How to Rest Easier When All the Experts Say You Shouldn’t: Part 1 on infant sleep safety

infant sleep

As an educator, navigating the path of discussion regarding newborns and safe infant sleep with first-time expectant parents can be a tricky one.

I always imagine it as a trail, perilously traversing the top of a razor-thin ridge. You must choose your footsteps carefully as you make your recommendations to these parents. Not only is a child’s physical safety at stake, but also his emotional well-being, and a new mom’s sanity.And if that weren’t enough, you’ve got the opinions of the villagers – the relatives, the internet, doctors, and friends – that the new family is enlisting for support. And boy, do those villagers have a lot of opinions.

“But my friends are doing that method we read about,” says one couple in my newborn class. “They said they started at the very beginning, keeping their baby in a separate room and letting him learn to soothe himself. They said it was hard at first but now they get lots of sleep.”

Several couples nod in agreement. One woman is openly frowning and fidgeting, though.

“That’s cruel. Babies need warmth. They don’t understand being left alone. We plan to co-sleep with the baby.”

Her partner puts his arm around her. Another woman says she agrees.

In the back of the room, a woman raises her hand. “My doctor says that co-sleeping is dangerous and that we need to give the baby his own sleeping space. That’s what the American Academy of Pediatrics says too.”

Sleep sounds so simple, but there’s so much to consider! SIDS, safety, infant sleep “training,” and whether or not to co-sleep. The issues overlap and dovetail. They also confuse and contradict. What might be good for a baby according to the AAP’s infinitely-researched sleep guidelines or what a well-meaning mother-in-law recommends because it’s what the doctor told her to do when she had her own babies may conflict not just with each other, but each may conflict in different ways with the overwhelming instinct of a new mother. And the conflict breeds insecurity in her burgeoning identity as a parent, and guilt that she’s not doing the right thing for her baby.

Right vs. Right vs. Right

And who is wrong? Surely research doesn’t lie. The mother-in-law’s baby survived to become a father himself. And instinct is part of the reason why humans still exist on the planet. Someone has to be wrong, right?

Mom’s instincts are highly acute at the time of having a baby; probably the nearest thing to super-powers we humans get. In our quest to understand SIDS (which is a “diagnosis of exclusion” meaning that we really don’t know what causes it), the safety net of what to do and avoid in order to make sleep safer for infants had to widen. Many of those instinctual practices were caught in that net because they’re in the unfortunate position of being instinctual, yet don’t necessarily match up with our current age’s social norms and scientific understanding.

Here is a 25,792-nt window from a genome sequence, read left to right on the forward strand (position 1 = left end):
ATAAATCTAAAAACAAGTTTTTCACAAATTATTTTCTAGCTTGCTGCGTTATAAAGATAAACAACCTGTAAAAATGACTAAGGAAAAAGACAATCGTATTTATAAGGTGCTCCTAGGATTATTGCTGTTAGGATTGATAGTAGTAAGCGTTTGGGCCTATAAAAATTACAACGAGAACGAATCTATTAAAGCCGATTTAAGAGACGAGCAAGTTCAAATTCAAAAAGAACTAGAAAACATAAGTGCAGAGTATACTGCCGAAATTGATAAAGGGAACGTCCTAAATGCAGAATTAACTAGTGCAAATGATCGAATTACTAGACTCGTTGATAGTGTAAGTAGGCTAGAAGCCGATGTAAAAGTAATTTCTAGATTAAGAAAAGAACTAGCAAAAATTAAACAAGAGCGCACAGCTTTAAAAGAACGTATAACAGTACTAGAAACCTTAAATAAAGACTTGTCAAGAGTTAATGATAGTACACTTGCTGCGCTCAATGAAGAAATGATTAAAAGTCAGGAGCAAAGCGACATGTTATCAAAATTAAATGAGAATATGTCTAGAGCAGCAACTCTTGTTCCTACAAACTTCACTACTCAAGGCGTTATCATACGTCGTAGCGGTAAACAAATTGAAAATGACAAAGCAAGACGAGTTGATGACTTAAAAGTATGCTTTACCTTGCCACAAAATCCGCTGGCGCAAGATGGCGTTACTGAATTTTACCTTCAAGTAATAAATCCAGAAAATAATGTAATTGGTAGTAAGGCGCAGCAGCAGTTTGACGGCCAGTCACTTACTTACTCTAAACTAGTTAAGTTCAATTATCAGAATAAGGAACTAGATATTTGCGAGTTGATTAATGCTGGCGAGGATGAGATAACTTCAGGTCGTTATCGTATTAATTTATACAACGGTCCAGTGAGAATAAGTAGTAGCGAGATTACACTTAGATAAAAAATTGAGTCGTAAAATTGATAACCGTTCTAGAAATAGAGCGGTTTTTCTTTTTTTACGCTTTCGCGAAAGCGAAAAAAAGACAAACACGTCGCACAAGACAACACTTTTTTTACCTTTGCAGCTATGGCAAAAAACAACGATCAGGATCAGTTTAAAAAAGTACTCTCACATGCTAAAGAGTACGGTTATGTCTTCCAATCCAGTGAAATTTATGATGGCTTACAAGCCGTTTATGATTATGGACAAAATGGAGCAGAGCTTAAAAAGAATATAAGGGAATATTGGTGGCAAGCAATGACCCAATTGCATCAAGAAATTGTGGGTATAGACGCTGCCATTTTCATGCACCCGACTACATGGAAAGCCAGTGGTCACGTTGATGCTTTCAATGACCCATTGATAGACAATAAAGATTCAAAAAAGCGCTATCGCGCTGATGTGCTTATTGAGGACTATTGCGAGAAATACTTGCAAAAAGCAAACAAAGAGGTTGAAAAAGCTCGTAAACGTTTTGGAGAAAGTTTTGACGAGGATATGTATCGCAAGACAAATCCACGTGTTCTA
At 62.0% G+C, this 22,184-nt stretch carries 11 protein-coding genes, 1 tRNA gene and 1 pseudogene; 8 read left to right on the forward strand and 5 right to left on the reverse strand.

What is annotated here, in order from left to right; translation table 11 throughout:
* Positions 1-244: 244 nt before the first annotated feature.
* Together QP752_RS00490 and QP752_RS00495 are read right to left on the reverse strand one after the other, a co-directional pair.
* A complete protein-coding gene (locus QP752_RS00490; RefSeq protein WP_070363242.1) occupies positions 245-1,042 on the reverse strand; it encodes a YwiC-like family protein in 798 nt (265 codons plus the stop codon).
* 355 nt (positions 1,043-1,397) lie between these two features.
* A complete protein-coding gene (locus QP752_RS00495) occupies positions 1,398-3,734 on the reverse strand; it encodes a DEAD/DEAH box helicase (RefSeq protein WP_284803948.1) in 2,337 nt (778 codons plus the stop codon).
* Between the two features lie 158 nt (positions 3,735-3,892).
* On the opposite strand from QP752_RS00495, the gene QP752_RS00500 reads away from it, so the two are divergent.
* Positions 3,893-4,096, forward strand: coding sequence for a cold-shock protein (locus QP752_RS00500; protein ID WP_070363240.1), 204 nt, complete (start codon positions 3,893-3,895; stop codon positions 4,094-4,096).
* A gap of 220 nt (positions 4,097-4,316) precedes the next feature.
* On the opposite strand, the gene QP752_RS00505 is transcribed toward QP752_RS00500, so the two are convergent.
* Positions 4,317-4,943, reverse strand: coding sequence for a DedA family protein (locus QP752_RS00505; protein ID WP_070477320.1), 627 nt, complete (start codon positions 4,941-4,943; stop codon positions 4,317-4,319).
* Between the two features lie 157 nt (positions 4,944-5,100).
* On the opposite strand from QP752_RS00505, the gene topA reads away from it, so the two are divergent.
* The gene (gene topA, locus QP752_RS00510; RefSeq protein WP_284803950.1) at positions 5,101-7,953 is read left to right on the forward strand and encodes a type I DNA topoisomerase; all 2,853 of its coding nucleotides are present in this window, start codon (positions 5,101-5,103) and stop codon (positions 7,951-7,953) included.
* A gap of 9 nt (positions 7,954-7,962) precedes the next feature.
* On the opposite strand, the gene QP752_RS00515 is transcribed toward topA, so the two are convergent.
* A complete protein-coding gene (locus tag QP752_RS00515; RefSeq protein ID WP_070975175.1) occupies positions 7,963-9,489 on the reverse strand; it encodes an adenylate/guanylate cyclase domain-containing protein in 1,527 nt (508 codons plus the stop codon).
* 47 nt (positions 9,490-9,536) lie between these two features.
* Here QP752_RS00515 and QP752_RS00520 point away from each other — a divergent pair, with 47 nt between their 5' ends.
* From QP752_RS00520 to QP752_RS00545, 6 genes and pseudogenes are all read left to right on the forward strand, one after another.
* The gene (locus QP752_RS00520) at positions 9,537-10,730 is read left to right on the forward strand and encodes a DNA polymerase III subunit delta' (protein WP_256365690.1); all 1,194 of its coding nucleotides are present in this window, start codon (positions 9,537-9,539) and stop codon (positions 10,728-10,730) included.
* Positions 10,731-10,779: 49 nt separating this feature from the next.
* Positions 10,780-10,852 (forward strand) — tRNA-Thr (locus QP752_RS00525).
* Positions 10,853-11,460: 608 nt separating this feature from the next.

For example, the AAP very staunchly recommends no co-sleeping. In fact, their current SIDS marketing campaign is “ABC: Alone. Back. Crib:” “Alone” so that there is no suffocation risk due to pillows, bed clothes, etc., “Back” because research shows that this factor lessens SIDS risk most, and “Crib” so that there are no risks from other children, adults, pets.

The mother-in-law did not co-sleep, not because the medical community said so (the SIDS guidelines weren’t nearly as researched or marketed then). She did it because many doctors at the time put out literature recommending leaving the baby alone so that it did not become “spoiled.” It was during this time that “sleep training” and other methods of putting the baby on sleep and eating schedules developed.

Now, instinctively, the humans of 1,000 years ago would have been horrified at the recommendations of “Alone. Back. Crib.” which would only have meant exposure in a non-climate-controlled conditions, not knowing easily if your child was hungry, or if he was in distress from predators or sickness. Who knows what they would have thought about our need for control with schedules or sleep training. Don’t get me wrong; I imagine those humans of 1,000 years ago did plenty of other things to second guess their own nature-provided instincts. I imagine they rolled their eyes at their own mother-in-laws and listened to doctors give advice that made them feel guilty. I imagine they all had those same differing opinions of my newborn class.

So, when I stand on that steep path, my class looking to me for that one definitive answer which I know does not exist, I try to lead them to reach their own conclusions. I give them the guidelines from the most respected sources, and then I lead them to do some thinking about the issue, the feelings it arouses, and give them a way to sort through it.

In Part 2, we’ll talk through how to go about making those decisions on what’s right for your own family, show you some examples of safe sleep, and discuss some sleep resources.

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